American Telephone & Telegraph Co. has phased out part of its video-meeting service by closing six of 11 center-city television studio meeting rooms, company officials said Friday.
AT&T; Information Systems spokesman Mike Tarpey said that, while the company had once planned to expand to 42 cities, the executives who used the service preferred to have televised telephone conferences from meeting rooms in hotels, where parking was easier and food and beverage service was available.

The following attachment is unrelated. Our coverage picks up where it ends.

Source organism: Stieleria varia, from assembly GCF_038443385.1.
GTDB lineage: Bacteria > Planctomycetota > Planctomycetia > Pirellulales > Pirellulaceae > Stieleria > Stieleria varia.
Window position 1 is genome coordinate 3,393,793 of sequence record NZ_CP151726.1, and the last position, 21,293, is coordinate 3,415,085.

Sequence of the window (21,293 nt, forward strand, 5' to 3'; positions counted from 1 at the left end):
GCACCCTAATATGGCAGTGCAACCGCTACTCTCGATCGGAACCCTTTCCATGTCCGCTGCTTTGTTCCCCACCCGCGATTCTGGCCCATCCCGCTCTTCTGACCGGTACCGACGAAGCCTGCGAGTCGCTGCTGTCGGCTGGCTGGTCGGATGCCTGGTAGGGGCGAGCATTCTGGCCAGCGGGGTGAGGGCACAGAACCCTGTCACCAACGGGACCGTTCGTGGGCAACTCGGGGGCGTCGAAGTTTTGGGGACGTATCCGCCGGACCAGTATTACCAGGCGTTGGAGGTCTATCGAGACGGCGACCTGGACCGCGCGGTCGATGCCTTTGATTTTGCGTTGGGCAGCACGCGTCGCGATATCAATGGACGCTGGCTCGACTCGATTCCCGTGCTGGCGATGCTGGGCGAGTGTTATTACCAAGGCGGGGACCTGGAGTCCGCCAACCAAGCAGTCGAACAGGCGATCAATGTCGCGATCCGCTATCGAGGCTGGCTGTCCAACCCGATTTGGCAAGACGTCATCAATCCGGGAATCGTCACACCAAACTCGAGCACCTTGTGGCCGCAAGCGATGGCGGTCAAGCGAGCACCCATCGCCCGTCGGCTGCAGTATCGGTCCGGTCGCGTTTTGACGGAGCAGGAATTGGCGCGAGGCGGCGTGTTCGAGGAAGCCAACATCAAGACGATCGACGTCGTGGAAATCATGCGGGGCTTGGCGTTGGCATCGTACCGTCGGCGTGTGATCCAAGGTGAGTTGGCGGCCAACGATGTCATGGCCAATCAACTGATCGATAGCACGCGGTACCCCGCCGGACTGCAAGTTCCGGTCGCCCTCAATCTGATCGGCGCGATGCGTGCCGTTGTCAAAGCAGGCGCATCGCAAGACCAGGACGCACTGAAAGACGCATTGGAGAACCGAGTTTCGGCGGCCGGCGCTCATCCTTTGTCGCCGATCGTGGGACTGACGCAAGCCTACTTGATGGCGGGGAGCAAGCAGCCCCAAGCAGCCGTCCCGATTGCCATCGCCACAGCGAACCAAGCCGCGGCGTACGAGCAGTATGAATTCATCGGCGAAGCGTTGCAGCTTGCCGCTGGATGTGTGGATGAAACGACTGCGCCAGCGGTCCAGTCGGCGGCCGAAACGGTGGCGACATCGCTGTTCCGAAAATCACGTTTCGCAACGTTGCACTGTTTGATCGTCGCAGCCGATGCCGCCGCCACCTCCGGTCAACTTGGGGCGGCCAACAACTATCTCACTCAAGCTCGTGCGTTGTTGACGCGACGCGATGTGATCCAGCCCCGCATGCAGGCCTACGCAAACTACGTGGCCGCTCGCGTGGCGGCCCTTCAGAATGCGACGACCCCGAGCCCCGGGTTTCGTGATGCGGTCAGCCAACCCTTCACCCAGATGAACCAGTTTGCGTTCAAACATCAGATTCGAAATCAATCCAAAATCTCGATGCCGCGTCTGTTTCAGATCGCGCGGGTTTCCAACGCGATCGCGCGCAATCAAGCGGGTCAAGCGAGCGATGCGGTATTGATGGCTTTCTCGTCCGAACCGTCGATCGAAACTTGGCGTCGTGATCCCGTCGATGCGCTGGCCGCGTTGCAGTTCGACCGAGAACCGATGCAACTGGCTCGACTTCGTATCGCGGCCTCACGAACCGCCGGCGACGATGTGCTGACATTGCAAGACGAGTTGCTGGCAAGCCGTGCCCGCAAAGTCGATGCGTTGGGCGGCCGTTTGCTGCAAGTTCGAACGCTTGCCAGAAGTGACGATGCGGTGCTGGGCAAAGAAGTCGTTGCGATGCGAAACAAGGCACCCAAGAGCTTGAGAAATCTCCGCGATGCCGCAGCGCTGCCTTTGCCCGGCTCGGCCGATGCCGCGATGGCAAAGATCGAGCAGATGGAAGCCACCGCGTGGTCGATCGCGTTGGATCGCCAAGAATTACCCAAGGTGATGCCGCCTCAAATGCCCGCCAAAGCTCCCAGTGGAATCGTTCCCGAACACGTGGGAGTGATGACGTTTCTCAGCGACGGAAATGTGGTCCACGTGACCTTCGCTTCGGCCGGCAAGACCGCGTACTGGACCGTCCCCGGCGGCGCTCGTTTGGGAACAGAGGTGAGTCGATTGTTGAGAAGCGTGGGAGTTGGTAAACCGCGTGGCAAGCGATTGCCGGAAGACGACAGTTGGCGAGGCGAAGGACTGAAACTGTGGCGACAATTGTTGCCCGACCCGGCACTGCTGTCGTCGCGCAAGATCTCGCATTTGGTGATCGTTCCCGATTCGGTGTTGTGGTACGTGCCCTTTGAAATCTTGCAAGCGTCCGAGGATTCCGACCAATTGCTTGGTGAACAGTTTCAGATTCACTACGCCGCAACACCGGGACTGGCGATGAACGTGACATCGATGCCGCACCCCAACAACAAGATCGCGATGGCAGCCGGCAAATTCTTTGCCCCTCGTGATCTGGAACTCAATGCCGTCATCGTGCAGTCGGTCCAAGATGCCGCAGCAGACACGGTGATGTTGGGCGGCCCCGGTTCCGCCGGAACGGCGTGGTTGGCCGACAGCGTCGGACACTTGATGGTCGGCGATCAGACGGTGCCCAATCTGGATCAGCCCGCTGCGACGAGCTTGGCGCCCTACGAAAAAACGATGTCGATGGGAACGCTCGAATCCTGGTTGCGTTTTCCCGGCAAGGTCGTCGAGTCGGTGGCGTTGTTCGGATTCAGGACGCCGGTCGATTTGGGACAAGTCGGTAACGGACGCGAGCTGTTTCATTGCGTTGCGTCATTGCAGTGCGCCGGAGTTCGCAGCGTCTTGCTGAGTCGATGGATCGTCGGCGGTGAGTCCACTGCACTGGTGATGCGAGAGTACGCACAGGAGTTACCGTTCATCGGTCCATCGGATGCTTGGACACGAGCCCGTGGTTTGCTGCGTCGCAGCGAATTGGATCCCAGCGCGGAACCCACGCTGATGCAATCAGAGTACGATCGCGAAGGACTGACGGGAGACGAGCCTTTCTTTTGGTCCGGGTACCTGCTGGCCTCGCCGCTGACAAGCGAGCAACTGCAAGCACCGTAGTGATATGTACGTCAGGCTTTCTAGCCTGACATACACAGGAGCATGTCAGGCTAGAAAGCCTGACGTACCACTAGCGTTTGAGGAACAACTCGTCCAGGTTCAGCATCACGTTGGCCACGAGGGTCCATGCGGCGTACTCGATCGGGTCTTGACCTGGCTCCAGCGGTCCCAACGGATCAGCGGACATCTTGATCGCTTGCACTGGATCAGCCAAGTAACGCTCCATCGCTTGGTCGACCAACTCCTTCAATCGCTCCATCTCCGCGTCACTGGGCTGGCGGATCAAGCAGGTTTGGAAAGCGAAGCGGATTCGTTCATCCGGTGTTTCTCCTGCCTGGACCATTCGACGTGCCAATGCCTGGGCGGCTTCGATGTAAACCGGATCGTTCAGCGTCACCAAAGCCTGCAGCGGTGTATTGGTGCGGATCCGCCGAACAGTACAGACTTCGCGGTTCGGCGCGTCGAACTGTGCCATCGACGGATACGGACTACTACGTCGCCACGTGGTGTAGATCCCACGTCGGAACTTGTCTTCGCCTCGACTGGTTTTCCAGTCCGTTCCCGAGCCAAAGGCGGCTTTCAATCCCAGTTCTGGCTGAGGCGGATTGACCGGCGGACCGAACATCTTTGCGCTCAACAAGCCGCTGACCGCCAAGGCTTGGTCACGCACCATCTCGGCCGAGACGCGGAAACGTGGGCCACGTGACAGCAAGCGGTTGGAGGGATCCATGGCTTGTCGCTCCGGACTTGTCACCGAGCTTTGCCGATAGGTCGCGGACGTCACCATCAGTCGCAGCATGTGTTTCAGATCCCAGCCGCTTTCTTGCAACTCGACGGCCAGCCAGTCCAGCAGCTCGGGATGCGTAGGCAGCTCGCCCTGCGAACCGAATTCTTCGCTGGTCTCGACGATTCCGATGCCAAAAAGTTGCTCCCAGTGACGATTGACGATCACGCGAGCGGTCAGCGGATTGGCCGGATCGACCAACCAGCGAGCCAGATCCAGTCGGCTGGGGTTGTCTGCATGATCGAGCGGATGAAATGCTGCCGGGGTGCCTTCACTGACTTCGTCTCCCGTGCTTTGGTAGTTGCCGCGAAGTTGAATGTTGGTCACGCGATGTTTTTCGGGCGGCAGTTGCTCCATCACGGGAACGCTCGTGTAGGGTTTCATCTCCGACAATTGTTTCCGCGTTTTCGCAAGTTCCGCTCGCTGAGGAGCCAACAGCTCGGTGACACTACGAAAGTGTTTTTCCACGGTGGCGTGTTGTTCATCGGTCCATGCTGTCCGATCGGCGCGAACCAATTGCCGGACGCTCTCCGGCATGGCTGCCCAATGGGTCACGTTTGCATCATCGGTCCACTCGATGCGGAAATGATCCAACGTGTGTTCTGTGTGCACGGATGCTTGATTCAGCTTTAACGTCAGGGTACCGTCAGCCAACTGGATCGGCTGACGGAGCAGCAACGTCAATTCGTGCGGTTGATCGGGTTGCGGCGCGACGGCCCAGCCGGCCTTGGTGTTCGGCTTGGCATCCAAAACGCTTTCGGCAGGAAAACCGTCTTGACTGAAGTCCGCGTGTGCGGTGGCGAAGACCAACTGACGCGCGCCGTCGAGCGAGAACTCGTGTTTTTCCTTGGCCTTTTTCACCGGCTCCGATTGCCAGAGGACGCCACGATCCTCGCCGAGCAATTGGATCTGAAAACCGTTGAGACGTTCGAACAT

The Los Angeles public meeting room was the first to be closed, on Nov. 30. AT&T; closed its Chicago meeting place Dec. 31, along with rooms in Houston, Pittsburgh, Detroit and Boston.
AT&T; still has public rooms in New York, Philadelphia, Washington, Atlanta and San Francisco that Tarpey said will be "open indefinitely." He refused to discuss how much AT&T; might have made or lost on video conferencing in the years it has been offering the service.
When AT&T; was broken up on Jan. 1, 1984, the video-meeting business was split between the company's Information Systems and AT&T; Communications, another subsidiary that handles only the transmission of the company's Picturephone service.